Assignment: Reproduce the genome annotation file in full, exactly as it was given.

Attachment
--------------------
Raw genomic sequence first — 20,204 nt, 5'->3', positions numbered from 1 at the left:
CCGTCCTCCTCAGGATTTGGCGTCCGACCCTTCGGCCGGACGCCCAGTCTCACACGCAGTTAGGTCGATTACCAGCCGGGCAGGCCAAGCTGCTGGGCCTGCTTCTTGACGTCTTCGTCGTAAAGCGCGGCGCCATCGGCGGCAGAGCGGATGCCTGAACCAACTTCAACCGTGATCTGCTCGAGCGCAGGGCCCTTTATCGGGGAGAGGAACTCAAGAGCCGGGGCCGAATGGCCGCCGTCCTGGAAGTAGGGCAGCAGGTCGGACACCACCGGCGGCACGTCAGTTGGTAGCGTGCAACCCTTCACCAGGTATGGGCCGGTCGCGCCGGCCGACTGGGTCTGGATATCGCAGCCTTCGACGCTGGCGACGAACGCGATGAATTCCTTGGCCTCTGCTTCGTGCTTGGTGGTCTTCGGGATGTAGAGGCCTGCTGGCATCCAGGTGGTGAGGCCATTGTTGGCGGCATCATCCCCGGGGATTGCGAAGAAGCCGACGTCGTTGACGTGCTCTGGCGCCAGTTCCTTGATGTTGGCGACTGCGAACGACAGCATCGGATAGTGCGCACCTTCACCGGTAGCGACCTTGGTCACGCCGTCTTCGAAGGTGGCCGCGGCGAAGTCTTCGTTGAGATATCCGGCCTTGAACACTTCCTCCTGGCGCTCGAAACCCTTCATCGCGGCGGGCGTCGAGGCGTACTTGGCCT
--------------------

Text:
Raw genomic sequence first — 20,204 nt, 5'->3', positions numbered from 1 at the left:
CCGTCCTCCTCAGGATTTGGCGTCCGACCCTTCGGCCGGACGCCCAGTCTCACACGCAGTTAGGTCGATTACCAGCCGGGCAGGCCAAGCTGCTGGGCCTGCTTCTTGACGTCTTCGTCGTAAAGCGCGGCGCCATCGGCGGCAGAGCGGATGCCTGAACCAACTTCAACCGTGATCTGCTCGAGCGCAGGGCCCTTTATCGGGGAGAGGAACTCAAGAGCCGGGGCCGAATGGCCGCCGTCCTGGAAGTAGGGCAGCAGGTCGGACACCACCGGCGGCACGTCAGTTGGTAGCGTGCAACCCTTCACCAGGTATGGGCCGGTCGCGCCGGCCGACTGGGTCTGGATATCGCAGCCTTCGACGCTGGCGACGAACGCGATGAATTCCTTGGCCTCTGCTTCGTGCTTGGTGGTCTTCGGGATGTAGAGGCCTGCTGGCATCCAGGTGGTGAGGCCATTGTTGGCGGCATCATCCCCGGGGATTGCGAAGAAGCCGACGTCGTTGACGTGCTCTGGCGCCAGTTCCTTGATGTTGGCGACTGCGAACGACAGCATCGGATAGTGCGCACCTTCACCGGTAGCGACCTTGGTCACGCCGTCTTCGAAGGTGGCCGCGGCGAAGTCTTCGTTGAGATATCCGGCCTTGAACACTTCCTCCTGGCGCTCGAAACCCTTCATCGCGGCGGGCGTCGAGGCGTACTTGGCCT